LONDON: Britain will give only 4,300 ex-Gurkhas settlement rights, the Home Office said on Friday, falling short of campaigners' demands that they be given to all Nepalese ex-soldiers who retired before 1997.
"Over 4,000 ex Gurkhas and around 6,000 spouses and children will qualify for settlement rights in the UK," the Home Office said in a statement. It confirmed separately that the figure would likely be about 4,300.
The ministry outlined a string of conditions, one of which must be met to secure settlement, including 20 or more years' service or awards for bravery.
At the moment, only Gurkha soldiers who retired after 1997 - when their base was moved from Hong Kong to Britain - have the automatic right to settle permanently.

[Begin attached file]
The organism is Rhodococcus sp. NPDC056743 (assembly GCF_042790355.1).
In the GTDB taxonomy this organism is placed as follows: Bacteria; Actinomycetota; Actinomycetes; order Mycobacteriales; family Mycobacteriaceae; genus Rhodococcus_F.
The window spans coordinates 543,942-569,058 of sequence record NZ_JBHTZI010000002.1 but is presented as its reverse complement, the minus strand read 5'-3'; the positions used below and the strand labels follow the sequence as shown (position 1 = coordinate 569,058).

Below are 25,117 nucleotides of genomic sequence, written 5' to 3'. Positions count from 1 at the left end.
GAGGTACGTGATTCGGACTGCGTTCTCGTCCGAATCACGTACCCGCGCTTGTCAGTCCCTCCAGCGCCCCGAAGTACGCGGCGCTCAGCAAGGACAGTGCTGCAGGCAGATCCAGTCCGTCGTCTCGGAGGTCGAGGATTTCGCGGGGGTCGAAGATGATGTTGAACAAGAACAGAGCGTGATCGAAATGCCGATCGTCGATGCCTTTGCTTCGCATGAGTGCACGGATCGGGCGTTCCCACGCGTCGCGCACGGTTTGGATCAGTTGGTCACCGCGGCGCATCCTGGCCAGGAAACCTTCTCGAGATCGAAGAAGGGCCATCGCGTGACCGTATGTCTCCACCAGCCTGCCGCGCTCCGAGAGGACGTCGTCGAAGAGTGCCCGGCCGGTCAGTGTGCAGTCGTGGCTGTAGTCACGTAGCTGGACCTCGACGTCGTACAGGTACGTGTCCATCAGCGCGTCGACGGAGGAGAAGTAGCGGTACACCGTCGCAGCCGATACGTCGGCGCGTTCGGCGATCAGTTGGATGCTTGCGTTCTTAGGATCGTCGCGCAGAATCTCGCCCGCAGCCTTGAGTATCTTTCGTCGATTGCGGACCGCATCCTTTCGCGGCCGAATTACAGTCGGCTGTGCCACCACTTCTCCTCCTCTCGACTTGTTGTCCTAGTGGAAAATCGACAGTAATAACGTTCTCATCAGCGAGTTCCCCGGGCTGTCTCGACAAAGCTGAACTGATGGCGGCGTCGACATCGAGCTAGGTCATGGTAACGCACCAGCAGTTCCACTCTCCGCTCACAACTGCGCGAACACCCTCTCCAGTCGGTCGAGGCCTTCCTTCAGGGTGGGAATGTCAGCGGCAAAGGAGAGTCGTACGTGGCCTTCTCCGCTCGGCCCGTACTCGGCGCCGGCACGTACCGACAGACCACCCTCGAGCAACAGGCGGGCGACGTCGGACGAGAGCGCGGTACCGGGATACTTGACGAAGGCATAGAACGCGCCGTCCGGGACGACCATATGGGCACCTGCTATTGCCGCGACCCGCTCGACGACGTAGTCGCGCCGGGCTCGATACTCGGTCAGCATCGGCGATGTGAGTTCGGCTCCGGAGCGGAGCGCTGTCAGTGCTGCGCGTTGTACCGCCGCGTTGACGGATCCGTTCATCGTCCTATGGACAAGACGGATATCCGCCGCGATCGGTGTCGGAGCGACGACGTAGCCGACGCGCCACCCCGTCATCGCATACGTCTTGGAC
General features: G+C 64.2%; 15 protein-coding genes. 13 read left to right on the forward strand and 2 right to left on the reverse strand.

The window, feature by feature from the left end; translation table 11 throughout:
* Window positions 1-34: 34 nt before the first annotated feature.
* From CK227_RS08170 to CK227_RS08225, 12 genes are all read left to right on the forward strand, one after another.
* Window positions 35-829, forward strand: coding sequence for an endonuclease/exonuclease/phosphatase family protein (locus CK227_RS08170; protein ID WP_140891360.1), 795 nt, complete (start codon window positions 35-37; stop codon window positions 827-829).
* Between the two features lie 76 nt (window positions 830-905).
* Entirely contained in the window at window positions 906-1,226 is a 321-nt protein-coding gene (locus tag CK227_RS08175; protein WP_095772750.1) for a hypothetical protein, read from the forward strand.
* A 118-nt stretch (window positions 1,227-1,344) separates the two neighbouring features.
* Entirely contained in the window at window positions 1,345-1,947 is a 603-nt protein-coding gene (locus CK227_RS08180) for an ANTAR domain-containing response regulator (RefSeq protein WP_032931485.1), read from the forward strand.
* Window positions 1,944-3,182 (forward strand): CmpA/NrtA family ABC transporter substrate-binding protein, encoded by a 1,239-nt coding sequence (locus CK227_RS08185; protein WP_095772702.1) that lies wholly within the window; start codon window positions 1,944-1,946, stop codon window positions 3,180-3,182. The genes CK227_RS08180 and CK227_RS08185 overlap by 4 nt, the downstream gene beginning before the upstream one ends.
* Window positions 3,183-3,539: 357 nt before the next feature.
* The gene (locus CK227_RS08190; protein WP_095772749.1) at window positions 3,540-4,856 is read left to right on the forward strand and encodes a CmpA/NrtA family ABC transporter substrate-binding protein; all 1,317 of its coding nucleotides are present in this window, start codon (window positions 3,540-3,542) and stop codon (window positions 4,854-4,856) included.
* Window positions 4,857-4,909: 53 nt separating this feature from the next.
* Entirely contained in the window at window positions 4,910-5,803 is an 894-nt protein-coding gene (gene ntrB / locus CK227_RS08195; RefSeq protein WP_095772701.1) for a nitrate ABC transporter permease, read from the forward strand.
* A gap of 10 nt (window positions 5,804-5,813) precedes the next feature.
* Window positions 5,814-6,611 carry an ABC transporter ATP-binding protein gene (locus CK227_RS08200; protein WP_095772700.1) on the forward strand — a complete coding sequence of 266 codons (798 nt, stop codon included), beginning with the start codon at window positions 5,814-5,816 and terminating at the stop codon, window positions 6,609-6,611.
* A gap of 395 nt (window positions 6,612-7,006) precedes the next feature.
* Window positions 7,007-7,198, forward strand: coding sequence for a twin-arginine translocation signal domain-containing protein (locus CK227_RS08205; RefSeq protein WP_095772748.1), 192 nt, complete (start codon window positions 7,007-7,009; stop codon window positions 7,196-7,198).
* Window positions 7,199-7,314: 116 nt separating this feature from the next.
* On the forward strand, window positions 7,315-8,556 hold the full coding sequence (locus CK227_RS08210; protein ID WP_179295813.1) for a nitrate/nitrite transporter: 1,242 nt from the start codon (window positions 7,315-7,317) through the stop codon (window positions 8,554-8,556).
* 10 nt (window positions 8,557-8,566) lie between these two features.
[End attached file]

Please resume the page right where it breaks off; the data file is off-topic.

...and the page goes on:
All other foreign soldiers in the British army can settle in Britain after four years' service.
Martin Howe, a lawyer representing the campaigners, called the decision "nothing short of scandalous" and an "insult" and pledged they would continue their legal battle.
"We are disgusted with what we see today," he said at a protest outside the Houses of Parliament following the decision.
Less than 100 Gurkhas would actually meet the criteria set by the government, campaigners said.
The Nepalese former soldiers have staged repeated protests seeking an injunction obliging ministers to implement a High Court ruling last September that approved extending the right to stay in Britain permanently to all Gurkha veterans.
Around 3,500 Gurkhas currently serve in the British Army, including in Iraq and Afghanistan. More than 45,000 in total have died serving Britain.
Officials say that since 2004, over 6,000 former Gurkhas and family members have been granted settlement in the UK under immigration rules.